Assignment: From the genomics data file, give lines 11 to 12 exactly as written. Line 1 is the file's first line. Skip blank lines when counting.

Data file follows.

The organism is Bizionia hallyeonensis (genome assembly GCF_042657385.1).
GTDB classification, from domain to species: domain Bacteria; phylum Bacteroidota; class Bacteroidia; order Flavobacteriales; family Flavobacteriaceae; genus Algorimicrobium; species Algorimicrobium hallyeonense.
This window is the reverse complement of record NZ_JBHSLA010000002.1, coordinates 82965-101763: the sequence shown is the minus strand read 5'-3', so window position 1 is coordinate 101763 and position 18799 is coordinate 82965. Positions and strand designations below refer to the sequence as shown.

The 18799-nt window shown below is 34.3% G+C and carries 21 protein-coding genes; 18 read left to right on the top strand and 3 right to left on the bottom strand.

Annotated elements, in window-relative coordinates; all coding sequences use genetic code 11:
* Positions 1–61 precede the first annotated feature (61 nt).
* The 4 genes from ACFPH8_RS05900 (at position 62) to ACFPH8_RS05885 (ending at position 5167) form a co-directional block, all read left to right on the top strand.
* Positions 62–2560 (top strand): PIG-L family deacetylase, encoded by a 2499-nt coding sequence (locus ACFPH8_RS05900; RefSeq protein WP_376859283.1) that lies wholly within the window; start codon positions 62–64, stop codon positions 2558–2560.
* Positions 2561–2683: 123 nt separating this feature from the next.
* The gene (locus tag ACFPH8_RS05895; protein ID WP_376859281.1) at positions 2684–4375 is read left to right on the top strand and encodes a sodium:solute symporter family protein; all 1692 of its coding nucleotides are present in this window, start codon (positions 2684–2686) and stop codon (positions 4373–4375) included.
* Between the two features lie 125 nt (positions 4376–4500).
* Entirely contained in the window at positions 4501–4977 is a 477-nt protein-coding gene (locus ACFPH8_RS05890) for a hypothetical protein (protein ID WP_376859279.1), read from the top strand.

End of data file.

* Between the two features lie 125 nt (positions 4376–4500).
* Entirely contained in the window at positions 4501–4977 is a 477-nt protein-coding gene (locus ACFPH8_RS05890) for a hypothetical protein (protein ID WP_376859279.1), read from the top strand.